Overall, Super! is a satisfying and interesting romp through a classic Superhero tale, with a unique and well-executed twist. The teenage superheroes are intriguing, and the protagonist and her team are engaging, offering a worthy commentary on the aspects of Superheros we have learned to take for granted after a hundred years of their representation through comics, books, film and television. In avoiding some of the major clichés of the genre, it offers a fresh take on Superhero society, and that alone makes it worth your time to read and absorb in its entirety.
You can get Super! by Jennifer Chen on Amazon Books here, in both paperback and Kindle formats.
Beware, Ye Who Enter Here: There Be Spoilers Ahead!
If you’ve already read the book, or you’re just that kind of crazed maverick who says ‘surprises be damned! I want to know it all!’, then there is a ‘spoilers’ section available for reading below. This section has been written in white text, so in order to read it you simply need to select the text with your mouse (or hold your finger down on your screen) and that should highlight it for you. Be warned, though: this section will be discussing some major aspects of the plot and characterisation, so if you want to organically experience these revelations through the narrative (recommended), then it’s best to hold off reading the below until you’ve read the book.
Okay, enough warning?
*deep breath* Then here we go:
There are two main points I want to hit here in the spoilers section:
The League of Superheroes are both the Good Guys and the Bad Guys
The central twist of the narrative, that the League itself is responsible for manufacturing the major crises which the Superheroes are dispatched to redress, is one which I think was mostly done well. As noted in the above sections, this reveal seemed incredibly obvious for the adult reader, and I’m honestly pretty sure your average reader of 12+ would also see it coming from a mile away. But, crucially, it’s eminently believable that Beata, the protagonist, could be sucker-punched by this information. Although we see all the clues in sharp detail, aided by our reading of this book within the established context of the genre, Chen does a great job of massaging Beata’s character to be just naive enough to be taken in by the glitz and glamour surrounding the League of Superheroes. After all, who hasn’t wanted something so badly as a child, that we overlooked all the glaring impossibilities of our wish? (no, this totally isn’t about the horse I wanted to keep in my backyard and ride to school when I was seven. Shut up)
Granted, it’s more surprising that the adults in the setting are taken by surprise at this revelation as well—after all, Beata’s dad is seen in some early scenes questioning why the supervillain attacks and subsequent chases are always so clean and endanger so few innocent bystanders—but some of this can be written off as remnants of their own indoctrination by the organisation.
The real question is why the non-superpowered people of this world don’t raise a finger and question ‘hang on, what’s going on here?’ Not having been through the League, it seems inconceivable that more of them haven’t twigged on to the reality of the situation—there are more people who haven’t been in Pro Wrestling than have been, for example, but everyone knows that the entire thing is Kayfabe. And since the internet is as endemic in this setting as it is in our own world, it seems utterly bizarre there’s not at least one ‘Superhero Truther’ website out there spreading theories that glaze the undercurrent of the cultural zeitgeist just as the Flat Earth society and Anti-Vaxxer movements infect our own. If it does exist, it seems not to feature in this book.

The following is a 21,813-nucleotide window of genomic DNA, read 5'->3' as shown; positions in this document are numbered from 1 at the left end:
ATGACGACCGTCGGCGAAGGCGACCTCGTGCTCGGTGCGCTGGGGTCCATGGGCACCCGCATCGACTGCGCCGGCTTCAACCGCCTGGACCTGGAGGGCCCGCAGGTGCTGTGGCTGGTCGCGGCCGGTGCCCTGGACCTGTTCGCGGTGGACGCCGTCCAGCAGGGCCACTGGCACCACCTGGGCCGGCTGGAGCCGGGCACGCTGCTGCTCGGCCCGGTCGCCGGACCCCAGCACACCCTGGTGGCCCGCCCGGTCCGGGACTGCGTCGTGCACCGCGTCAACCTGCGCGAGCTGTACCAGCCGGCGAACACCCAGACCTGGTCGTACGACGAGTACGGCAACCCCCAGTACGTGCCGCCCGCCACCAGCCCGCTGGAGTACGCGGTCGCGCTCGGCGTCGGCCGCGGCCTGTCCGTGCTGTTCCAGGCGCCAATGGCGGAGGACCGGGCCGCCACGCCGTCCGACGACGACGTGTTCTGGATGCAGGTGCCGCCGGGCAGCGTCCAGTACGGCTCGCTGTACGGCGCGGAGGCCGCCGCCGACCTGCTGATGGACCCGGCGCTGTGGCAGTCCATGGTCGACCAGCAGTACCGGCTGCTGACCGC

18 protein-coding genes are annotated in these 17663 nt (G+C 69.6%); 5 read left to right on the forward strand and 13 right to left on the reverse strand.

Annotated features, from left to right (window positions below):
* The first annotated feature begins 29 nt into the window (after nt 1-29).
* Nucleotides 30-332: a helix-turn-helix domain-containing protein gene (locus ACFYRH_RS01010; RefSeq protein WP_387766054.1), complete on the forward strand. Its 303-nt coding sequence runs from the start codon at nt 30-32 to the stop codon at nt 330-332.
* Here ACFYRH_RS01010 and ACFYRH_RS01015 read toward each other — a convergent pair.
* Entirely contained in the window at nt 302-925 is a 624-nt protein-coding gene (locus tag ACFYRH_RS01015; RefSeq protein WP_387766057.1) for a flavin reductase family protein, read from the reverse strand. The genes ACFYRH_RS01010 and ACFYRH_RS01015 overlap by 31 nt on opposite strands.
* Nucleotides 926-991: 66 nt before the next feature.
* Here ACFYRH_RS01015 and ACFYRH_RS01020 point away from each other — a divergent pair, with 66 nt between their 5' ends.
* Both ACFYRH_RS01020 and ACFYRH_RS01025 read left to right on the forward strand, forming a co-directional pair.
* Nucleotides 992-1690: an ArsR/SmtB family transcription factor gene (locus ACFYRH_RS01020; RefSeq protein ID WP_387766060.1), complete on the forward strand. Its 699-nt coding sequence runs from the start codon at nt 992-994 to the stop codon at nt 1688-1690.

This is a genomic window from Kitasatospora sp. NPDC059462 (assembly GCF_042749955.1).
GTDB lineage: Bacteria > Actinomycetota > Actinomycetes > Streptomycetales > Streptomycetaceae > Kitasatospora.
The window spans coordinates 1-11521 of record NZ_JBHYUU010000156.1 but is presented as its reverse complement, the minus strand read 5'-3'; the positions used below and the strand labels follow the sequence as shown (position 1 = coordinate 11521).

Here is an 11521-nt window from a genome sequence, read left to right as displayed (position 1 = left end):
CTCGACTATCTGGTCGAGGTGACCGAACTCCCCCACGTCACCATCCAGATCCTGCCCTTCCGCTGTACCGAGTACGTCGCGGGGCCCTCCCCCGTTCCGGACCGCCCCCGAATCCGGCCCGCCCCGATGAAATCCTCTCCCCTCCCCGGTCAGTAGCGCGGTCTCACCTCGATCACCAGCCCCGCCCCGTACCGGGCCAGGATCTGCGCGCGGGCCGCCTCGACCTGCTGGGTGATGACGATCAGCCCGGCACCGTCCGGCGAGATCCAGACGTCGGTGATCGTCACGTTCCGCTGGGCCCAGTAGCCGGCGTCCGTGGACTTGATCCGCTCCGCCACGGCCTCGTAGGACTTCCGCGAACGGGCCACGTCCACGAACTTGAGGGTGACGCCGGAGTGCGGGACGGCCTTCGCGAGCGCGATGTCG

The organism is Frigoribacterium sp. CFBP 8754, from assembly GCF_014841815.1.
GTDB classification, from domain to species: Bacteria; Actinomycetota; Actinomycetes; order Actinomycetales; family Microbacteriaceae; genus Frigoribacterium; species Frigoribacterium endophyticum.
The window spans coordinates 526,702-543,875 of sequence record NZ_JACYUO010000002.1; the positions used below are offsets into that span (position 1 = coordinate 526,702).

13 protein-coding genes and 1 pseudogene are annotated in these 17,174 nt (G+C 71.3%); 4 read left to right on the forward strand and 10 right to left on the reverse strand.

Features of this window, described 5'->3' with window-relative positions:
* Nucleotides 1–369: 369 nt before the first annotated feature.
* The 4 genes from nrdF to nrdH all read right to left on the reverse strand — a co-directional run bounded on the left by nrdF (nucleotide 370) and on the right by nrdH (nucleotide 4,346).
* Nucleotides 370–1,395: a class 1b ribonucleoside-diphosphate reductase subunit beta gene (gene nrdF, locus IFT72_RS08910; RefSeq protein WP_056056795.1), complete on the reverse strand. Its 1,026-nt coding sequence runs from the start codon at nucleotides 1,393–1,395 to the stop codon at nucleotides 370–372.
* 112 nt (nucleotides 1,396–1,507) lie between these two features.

Although this is a niggling doubt in the novel’s context, and the extent to which the general public chooses to participate in the Kayfabe of the LOS or not is left unclear, at the end of the day I still personally think that since we’re seeing the story through the eyes of a twelve-year-old, the twist works. I am a little disappointed that more wasn’t made of this facet of the LOS, though (and seriously, LOS, underwrite a separate location for your Warehouse of Evil Squidwards; if you can hide their R&D budget in your tax returns then you can afford to buy out an old factory somewhere, you geese). There were a few obliquely-referenced fatalities arising from some of the staged incidents that would have been interesting to explore, and in a perfect world I would have liked to have seen a lot more of that. A bit more development of the ‘Counter League’ as a true terrorist organisation leaving scenes of horror and body counts in the dozens in the wake of their attacks would have made the entire LOS smokescreen more believable to me (we’ve all seen the lengths of denial societies will go to in the real world when they feel their safety is threatened). I get that this level of darkness would have been difficult to develop in a book designed for a younger audience, and I really do love the focus on the LOS’s role as de facto damage control against the possible threat of unchecked, bored, super-powered teenagers instead, but as a result the Counter-League seemed to be a fairly non-existent threat. Even some things in the world as simple as Counter-League tags on crime scenes or on buildings/bridges that the heroes fly past would have made the shadow organisation feel a bit more present in the story. I never felt the danger of these extra-imaginary antagonists, and it’s one of the few true missed opportunities of the book.